Higher cutoffs led to more accurate identification of high-functioning
Diagnosticians would do well to raise the bar when testing high-functioning people for pre-clinical signs of Alzheimers disease, according to a new study. Higher test cutoffs, rather than the standard group average, more accurately predicted how many highly intelligent people would deteriorate over time. This finding is reported in the January issue of Neuropsychology, which is published by the American Psychological Association (APA).
Early diagnosis of Alzheimers has taken on growing importance, given new medical and psychological interventions that can slow (but not stop) the course of the disease. In addition, highly intelligent people have been found, on average, to show clinical signs of Alzheimers later than the general population. Once they do, they decline much faster. Thought to reflect their greater mental reserves, this different pattern may call for a different approach to diagnosis.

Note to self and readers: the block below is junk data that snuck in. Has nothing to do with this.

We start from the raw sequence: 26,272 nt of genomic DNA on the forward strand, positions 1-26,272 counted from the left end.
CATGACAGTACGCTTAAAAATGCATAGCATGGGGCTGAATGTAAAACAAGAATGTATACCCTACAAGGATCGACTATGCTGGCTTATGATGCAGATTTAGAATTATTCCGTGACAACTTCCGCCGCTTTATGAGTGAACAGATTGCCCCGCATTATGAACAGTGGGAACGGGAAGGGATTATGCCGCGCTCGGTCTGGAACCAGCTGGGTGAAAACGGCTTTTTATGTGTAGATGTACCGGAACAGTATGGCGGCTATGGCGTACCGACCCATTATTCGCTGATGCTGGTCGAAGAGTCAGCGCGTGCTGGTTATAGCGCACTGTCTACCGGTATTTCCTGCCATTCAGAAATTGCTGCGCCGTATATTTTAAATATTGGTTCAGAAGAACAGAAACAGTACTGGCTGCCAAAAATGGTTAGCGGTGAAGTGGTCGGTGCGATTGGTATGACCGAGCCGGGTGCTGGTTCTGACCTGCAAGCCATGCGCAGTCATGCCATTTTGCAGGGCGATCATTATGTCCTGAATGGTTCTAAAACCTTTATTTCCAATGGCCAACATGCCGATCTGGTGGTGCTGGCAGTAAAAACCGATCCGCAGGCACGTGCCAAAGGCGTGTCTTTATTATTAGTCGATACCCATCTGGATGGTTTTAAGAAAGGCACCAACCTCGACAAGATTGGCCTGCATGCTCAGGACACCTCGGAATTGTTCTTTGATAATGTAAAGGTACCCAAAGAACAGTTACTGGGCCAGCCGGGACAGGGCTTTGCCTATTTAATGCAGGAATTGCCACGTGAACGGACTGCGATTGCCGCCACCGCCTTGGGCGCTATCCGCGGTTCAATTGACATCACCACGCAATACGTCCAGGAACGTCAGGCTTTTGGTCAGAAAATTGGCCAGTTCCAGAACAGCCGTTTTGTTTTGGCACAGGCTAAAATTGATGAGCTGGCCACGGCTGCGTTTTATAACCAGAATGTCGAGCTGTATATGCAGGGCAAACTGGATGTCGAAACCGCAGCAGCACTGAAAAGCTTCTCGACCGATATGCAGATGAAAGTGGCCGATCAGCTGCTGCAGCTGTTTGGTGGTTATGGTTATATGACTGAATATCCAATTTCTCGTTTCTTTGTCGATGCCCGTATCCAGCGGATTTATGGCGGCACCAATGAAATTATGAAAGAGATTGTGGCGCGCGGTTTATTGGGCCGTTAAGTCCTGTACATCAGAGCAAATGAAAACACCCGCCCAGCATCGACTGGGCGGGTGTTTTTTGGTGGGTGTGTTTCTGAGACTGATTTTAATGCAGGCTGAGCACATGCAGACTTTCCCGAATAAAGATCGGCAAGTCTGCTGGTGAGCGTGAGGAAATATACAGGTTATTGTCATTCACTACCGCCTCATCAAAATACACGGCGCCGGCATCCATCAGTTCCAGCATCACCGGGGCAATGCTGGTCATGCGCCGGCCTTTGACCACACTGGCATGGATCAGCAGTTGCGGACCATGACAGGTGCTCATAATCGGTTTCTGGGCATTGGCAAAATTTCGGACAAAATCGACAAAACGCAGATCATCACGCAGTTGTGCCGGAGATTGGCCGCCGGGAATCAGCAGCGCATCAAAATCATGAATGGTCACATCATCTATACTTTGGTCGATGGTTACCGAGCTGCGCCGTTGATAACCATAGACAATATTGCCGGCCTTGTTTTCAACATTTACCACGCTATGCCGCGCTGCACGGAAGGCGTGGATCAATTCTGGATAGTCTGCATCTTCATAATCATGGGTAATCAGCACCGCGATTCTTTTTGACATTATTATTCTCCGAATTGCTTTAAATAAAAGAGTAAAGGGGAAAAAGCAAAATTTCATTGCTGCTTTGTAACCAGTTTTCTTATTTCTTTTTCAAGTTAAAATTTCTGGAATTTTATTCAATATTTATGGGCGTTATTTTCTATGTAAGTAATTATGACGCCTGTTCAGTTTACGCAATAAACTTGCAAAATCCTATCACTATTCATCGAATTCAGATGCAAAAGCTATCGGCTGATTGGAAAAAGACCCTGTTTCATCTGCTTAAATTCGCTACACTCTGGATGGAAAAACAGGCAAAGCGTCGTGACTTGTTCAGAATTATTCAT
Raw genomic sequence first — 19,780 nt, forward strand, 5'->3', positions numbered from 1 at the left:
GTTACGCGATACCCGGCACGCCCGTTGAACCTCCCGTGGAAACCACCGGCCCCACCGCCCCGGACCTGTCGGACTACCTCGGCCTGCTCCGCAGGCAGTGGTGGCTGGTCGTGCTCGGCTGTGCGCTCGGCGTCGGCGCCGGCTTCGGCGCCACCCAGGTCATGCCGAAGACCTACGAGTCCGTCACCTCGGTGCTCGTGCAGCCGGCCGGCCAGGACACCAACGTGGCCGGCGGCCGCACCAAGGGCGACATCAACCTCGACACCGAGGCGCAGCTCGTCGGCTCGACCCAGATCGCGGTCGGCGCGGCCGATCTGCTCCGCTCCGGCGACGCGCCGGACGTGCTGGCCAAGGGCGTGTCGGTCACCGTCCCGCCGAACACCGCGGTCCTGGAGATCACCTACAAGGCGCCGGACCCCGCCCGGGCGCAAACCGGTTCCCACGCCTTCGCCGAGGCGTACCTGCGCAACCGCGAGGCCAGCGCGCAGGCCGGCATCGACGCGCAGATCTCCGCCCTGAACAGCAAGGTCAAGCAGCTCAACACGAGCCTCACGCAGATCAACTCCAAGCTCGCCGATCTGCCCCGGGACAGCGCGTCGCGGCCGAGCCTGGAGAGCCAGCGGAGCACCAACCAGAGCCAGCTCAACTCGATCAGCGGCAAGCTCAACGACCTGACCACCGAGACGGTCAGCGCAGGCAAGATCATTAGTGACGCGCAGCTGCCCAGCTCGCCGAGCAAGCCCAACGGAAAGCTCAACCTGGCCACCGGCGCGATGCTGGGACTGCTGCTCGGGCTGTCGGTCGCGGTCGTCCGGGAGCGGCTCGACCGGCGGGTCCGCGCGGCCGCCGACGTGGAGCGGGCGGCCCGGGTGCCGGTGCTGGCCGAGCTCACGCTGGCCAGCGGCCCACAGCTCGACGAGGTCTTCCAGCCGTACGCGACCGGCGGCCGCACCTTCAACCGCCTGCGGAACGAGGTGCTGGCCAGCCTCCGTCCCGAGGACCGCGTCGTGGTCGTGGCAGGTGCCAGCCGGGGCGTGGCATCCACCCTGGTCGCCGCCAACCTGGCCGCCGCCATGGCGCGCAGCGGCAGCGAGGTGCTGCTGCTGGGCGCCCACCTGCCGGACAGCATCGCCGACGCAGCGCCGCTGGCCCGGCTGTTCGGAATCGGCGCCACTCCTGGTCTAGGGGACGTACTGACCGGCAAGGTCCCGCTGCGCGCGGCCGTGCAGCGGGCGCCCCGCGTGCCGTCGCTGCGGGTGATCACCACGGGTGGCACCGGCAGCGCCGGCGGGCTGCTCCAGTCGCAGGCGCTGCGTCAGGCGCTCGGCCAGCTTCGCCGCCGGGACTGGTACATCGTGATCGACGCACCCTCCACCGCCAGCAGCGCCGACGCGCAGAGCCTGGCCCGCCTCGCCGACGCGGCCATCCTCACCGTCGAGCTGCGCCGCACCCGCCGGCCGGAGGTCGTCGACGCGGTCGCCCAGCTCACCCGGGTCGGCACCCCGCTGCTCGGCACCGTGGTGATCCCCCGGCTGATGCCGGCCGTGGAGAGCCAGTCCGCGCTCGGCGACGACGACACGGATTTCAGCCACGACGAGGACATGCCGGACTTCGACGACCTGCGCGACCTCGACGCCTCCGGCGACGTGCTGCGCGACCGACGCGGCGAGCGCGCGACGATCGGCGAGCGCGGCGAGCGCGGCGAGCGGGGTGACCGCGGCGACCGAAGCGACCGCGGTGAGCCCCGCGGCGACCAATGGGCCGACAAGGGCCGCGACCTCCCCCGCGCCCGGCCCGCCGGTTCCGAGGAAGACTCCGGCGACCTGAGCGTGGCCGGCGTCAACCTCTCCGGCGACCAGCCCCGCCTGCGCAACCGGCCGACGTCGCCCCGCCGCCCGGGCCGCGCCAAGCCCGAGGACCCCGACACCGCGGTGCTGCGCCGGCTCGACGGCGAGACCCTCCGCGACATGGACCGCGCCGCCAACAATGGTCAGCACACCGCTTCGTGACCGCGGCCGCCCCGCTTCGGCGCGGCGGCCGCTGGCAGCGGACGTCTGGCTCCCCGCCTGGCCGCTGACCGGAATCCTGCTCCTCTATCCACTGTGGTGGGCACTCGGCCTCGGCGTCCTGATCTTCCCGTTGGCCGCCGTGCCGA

Pam Willenz | EurekAlert!
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Reflecting the structure of composites found in nature and the ancient world, researchers at the University of Illinois at Urbana-Champaign have synthesized thin carbon nanotube (CNT) textiles that exhibit both high electrical conductivity and a level of toughness that is about fifty times higher than copper films, currently used in electronics.
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